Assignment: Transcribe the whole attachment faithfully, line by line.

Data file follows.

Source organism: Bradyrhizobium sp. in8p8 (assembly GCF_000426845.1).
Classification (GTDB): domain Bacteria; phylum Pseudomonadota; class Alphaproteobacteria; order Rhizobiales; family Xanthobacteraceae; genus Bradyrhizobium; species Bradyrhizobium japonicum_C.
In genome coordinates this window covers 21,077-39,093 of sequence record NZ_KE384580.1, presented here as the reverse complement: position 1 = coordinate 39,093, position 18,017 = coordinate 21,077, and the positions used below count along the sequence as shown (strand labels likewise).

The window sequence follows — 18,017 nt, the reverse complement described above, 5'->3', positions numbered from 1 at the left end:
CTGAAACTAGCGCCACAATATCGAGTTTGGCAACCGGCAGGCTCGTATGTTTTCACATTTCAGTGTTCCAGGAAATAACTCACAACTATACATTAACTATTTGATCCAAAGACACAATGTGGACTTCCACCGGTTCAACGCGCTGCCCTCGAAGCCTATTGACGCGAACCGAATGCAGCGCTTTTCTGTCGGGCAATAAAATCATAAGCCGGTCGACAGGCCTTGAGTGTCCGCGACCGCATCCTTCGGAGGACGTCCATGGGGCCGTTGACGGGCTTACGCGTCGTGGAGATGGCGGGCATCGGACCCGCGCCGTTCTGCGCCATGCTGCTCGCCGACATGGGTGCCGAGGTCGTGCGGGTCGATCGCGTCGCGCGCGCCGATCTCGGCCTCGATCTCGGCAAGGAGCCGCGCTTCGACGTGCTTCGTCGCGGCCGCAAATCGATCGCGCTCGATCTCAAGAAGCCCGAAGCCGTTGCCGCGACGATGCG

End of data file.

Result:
Source organism: Bradyrhizobium sp. in8p8 (assembly GCF_000426845.1).
Classification (GTDB): domain Bacteria; phylum Pseudomonadota; class Alphaproteobacteria; order Rhizobiales; family Xanthobacteraceae; genus Bradyrhizobium; species Bradyrhizobium japonicum_C.
In genome coordinates this window covers 21,077-39,093 of sequence record NZ_KE384580.1, presented here as the reverse complement: position 1 = coordinate 39,093, position 18,017 = coordinate 21,077, and the positions used below count along the sequence as shown (strand labels likewise).

The window sequence follows — 18,017 nt, the reverse complement described above, 5'->3', positions numbered from 1 at the left end:
CTGAAACTAGCGCCACAATATCGAGTTTGGCAACCGGCAGGCTCGTATGTTTTCACATTTCAGTGTTCCAGGAAATAACTCACAACTATACATTAACTATTTGATCCAAAGACACAATGTGGACTTCCACCGGTTCAACGCGCTGCCCTCGAAGCCTATTGACGCGAACCGAATGCAGCGCTTTTCTGTCGGGCAATAAAATCATAAGCCGGTCGACAGGCCTTGAGTGTCCGCGACCGCATCCTTCGGAGGACGTCCATGGGGCCGTTGACGGGCTTACGCGTCGTGGAGATGGCGGGCATCGGACCCGCGCCGTTCTGCGCCATGCTGCTCGCCGACATGGGTGCCGAGGTCGTGCGGGTCGATCGCGTCGCGCGCGCCGATCTCGGCCTCGATCTCGGCAAGGAGCCGCGCTTCGACGTGCTTCGTCGCGGCCGCAAATCGATCGCGCTCGATCTCAAGAAGCCCGAAGCCGTTGCCGCGACGATGCG